Clamps are tightening around unscrupulous builders and developers as new building industry reforms start coming into effect across NSW. In one of the most groundbreaking changes so far, purchasers of defective apartments in a Parramatta complex will be able to break their contracts and recoup deposits after a landmark agreement between the NSW building commissioner and a developer in receivership. As the first of its kind, the agreement sounds a clear warning to shonky developers and their financial backers that times are changing fast – as does the cancellation of four building certifier’s licences so far this year.

Also set to shake up the sector is the NSW government’s proposal to introduce a latent defects insurance (LDI), a 10-year liability insurance that would give an apartment building’s owner’s corporation the ability to have serious defects fixed up to 10 years after the building is first occupied.

Rob Finnigan, partner at leading insurance and risk firm Wotton + Kearney told a seminar this month that the product is expected to be compulsory by 2028. LDI will “transform the insurance framework for high rise residential buildings,” Mr Finnigan said, given that it will also impact such areas as residential state insurance and professional indemnity.

Better and safer

Another change announced this week will see the NSW Building Commissioner granted the power to inspect any freestanding residence under construction and, if defects are found, order rectification or a rebuild. The move comes after a widespread inspection program earlier uncovered defective work in more than 100 new free-standing residences within an area extending as far south as Shellharbour, north to Coffs Harbour and out to Sydney’s western fringes.

The developments are first steps along the path to restoring consumer confidence in the NSW construction industry after serious defects emerged across multiple developments, triggering an industry crisis. Deregulation of the construction sector is viewed as largely to blame, the relaxation of rules around compliance and quality opening the gates to unscrupulous operators who shunned laws to maximise profits.

“The sure point here is that deregulation of the industry has led to a drop in standards,” Mr Finnigan said, adding that the situation was compounded by “a massive increase in high-rise residential development” that occurred at the same time.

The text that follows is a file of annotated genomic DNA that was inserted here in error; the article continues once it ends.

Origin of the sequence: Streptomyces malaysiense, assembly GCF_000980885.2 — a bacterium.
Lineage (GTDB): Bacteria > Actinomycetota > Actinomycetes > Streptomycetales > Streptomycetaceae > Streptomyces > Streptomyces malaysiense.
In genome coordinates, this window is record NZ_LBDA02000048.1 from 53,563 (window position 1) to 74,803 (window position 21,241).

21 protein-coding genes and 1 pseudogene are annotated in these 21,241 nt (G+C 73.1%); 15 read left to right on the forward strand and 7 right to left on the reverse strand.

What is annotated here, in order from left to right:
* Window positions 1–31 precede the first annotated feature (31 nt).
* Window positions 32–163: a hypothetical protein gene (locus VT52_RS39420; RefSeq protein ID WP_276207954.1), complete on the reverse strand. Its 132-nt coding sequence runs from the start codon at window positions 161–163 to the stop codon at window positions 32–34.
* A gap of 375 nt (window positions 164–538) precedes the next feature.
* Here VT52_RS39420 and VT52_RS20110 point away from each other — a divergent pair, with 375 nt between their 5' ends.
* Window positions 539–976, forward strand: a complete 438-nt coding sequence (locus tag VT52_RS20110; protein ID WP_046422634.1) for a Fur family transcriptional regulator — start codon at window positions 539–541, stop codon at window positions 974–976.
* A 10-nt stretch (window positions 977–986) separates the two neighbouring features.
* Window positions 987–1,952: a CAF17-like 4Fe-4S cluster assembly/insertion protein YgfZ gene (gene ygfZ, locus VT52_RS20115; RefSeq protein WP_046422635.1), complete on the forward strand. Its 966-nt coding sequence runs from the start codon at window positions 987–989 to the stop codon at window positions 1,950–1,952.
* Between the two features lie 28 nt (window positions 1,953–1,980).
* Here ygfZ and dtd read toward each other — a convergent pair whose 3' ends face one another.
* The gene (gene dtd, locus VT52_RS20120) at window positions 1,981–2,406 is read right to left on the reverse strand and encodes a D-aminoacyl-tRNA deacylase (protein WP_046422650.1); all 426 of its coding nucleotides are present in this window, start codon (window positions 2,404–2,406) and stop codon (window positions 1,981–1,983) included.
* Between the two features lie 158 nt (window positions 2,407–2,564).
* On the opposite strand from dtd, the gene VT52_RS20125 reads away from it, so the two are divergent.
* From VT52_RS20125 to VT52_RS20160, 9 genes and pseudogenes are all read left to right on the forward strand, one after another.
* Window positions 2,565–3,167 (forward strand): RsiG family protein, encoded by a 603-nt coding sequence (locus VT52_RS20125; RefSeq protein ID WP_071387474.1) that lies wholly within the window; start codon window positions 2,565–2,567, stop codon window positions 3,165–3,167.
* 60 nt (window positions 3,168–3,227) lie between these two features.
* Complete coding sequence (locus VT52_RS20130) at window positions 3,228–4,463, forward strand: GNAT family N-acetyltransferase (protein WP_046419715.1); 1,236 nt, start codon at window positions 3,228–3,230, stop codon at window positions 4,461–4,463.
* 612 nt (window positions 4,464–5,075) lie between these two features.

Numerous failures to comply with the Building Code of Australia became apparent when major structural problems began emerging across new residential and commercial towers. Two of the most high-profile cases involved Sydney’s Opal Towers and Mascot Towers, so badly constructed that residents were forced to evacuate for their own safety. Initial governmental inquiries identified unclear accountability, insufficient controls and inaccurate documentation as the main drivers for the crisis.

Sweeping legislative reforms are currently before the NSW parliament as a result. These will together create a foundation for the government’s six-stage transformation strategy to raise both standards and faith in the sector by 2025. Changes being made to the previous legislation are set to enhance safety and transparency in the building industry, guarantee high-quality design and construction, and simplify building legislation across the board.

Casting a wider net

Among the proposals are measures that will prevent intentional phoenixing – whereby assets from a struggling company are transferred to a new debt-free one to allow the new entity to operate unhindered – by cancelling or refusing licences. Legislation will also be introduced around supply chains that will lead to ensuring all building products are safe to use.

The net used to catch dishonest operators is also to become markedly larger. The proposed Building Bill 2022, reworked to replace the current Home Building Act 1989, will see the definition of ‘developer’ broadened to include more parties that may be liable for defective building work. The new bill will also overhaul the current definition of ‘major defect’ with a far broader definition of ‘serious defect’.

Building and Fair Trading and Better Regulation Minister Anoulack Chanthivong said the measures now taking place, especially empowering the role of the building commissioner, were “critical steps forward to fight the grifters in this sector”.

“There is no room in this state for rip-off merchants taking home buyers for a ride,” Mr Chanthivong said. “We’ve already started the work required to weed out untrustworthy players in the market and with these new powers we’ll be doing even more.”